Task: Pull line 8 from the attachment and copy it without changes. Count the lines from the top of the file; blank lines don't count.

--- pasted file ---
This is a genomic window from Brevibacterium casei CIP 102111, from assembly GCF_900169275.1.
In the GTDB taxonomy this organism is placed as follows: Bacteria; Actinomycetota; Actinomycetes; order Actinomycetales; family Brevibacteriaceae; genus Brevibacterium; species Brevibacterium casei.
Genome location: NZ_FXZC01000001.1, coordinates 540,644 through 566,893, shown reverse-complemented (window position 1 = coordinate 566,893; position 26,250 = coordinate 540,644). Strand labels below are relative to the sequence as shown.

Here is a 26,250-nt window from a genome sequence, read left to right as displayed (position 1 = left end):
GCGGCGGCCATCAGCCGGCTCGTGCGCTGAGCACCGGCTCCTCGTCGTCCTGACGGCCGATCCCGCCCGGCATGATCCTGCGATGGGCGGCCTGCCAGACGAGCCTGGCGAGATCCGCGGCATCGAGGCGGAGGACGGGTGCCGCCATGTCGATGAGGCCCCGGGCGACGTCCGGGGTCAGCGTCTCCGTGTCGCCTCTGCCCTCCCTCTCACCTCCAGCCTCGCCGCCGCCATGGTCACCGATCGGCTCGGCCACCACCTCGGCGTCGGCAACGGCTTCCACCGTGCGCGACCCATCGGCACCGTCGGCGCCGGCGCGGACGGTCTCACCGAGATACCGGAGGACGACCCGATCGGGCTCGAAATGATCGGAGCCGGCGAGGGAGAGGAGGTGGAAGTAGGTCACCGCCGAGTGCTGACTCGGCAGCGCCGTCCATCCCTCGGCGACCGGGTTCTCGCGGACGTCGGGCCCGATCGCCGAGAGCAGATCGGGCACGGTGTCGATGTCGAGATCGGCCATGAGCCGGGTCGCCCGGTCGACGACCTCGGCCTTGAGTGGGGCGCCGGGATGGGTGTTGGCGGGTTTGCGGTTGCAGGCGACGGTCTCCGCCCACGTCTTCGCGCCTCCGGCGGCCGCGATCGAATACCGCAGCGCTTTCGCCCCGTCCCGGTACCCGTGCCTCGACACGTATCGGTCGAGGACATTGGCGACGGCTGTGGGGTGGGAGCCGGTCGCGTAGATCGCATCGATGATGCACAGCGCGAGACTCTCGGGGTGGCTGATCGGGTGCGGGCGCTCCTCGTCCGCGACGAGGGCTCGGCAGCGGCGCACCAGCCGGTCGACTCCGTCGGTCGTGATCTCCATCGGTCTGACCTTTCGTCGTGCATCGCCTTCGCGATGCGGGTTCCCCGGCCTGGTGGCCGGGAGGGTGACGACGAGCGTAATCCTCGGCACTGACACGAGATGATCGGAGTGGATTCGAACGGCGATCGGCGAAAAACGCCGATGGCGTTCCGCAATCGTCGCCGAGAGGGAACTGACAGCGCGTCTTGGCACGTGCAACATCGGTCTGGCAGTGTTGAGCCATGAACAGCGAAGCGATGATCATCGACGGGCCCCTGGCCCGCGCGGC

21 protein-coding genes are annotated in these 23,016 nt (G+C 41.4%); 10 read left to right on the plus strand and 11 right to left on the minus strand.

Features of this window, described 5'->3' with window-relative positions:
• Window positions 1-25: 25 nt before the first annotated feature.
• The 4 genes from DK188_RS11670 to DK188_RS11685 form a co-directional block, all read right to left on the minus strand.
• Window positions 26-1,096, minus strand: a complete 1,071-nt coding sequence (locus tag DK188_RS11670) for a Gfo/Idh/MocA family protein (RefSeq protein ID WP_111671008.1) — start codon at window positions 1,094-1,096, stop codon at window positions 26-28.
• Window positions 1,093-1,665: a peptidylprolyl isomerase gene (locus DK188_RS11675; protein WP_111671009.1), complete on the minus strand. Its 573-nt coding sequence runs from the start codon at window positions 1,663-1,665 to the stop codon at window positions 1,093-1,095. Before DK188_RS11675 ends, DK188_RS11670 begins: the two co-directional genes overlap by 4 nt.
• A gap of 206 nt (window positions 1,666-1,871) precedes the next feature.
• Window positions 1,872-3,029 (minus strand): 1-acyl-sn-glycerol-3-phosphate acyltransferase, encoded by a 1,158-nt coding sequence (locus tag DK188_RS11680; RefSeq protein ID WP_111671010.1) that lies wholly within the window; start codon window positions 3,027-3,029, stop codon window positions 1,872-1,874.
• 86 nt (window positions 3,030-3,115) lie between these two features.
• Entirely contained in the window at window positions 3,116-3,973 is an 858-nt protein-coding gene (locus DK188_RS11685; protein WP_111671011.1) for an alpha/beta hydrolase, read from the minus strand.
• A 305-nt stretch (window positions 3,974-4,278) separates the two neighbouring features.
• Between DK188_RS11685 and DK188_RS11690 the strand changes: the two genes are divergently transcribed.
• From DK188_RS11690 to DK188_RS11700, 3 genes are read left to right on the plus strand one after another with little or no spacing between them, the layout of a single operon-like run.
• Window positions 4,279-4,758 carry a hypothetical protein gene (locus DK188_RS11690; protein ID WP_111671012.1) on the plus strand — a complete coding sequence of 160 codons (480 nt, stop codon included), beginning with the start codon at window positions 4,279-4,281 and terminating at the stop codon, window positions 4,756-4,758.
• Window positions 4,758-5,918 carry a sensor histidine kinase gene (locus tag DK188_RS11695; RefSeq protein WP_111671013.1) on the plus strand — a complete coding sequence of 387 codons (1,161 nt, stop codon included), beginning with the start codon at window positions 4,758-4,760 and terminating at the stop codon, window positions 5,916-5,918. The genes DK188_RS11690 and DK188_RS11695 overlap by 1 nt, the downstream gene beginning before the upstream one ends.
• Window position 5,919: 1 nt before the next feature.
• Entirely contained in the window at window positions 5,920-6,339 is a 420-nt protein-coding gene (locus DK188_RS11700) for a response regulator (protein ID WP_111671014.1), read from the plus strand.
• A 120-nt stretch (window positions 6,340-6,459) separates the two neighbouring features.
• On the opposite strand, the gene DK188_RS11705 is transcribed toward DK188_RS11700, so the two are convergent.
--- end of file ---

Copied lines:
• Window positions 1-25: 25 nt before the first annotated feature.